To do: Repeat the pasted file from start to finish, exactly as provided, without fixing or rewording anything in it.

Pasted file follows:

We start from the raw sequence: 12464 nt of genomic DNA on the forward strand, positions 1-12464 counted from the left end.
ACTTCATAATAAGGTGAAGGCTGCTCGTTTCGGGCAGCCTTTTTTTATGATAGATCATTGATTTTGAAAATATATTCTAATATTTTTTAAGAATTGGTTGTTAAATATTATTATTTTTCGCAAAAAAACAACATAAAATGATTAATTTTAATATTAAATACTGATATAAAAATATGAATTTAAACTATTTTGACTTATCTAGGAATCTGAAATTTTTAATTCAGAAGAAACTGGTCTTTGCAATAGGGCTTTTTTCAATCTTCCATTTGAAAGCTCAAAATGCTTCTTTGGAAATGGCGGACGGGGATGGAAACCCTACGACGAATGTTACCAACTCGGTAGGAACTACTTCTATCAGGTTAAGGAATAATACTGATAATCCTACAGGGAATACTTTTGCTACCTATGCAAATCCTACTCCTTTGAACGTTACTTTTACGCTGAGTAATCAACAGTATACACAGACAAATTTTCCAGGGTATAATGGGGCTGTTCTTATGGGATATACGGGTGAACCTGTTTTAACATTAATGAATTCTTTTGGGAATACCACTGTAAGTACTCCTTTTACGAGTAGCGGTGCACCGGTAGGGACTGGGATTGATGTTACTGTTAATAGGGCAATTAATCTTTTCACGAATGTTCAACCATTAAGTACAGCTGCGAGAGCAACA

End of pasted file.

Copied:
We start from the raw sequence: 12464 nt of genomic DNA on the forward strand, positions 1-12464 counted from the left end.
ACTTCATAATAAGGTGAAGGCTGCTCGTTTCGGGCAGCCTTTTTTTATGATAGATCATTGATTTTGAAAATATATTCTAATATTTTTTAAGAATTGGTTGTTAAATATTATTATTTTTCGCAAAAAAACAACATAAAATGATTAATTTTAATATTAAATACTGATATAAAAATATGAATTTAAACTATTTTGACTTATCTAGGAATCTGAAATTTTTAATTCAGAAGAAACTGGTCTTTGCAATAGGGCTTTTTTCAATCTTCCATTTGAAAGCTCAAAATGCTTCTTTGGAAATGGCGGACGGGGATGGAAACCCTACGACGAATGTTACCAACTCGGTAGGAACTACTTCTATCAGGTTAAGGAATAATACTGATAATCCTACAGGGAATACTTTTGCTACCTATGCAAATCCTACTCCTTTGAACGTTACTTTTACGCTGAGTAATCAACAGTATACACAGACAAATTTTCCAGGGTATAATGGGGCTGTTCTTATGGGATATACGGGTGAACCTGTTTTAACATTAATGAATTCTTTTGGGAATACCACTGTAAGTACTCCTTTTACGAGTAGCGGTGCACCGGTAGGGACTGGGATTGATGTTACTGTTAATAGGGCAATTAATCTTTTCACGAATGTTCAACCATTAAGTACAGCTGCGAGAGCAACA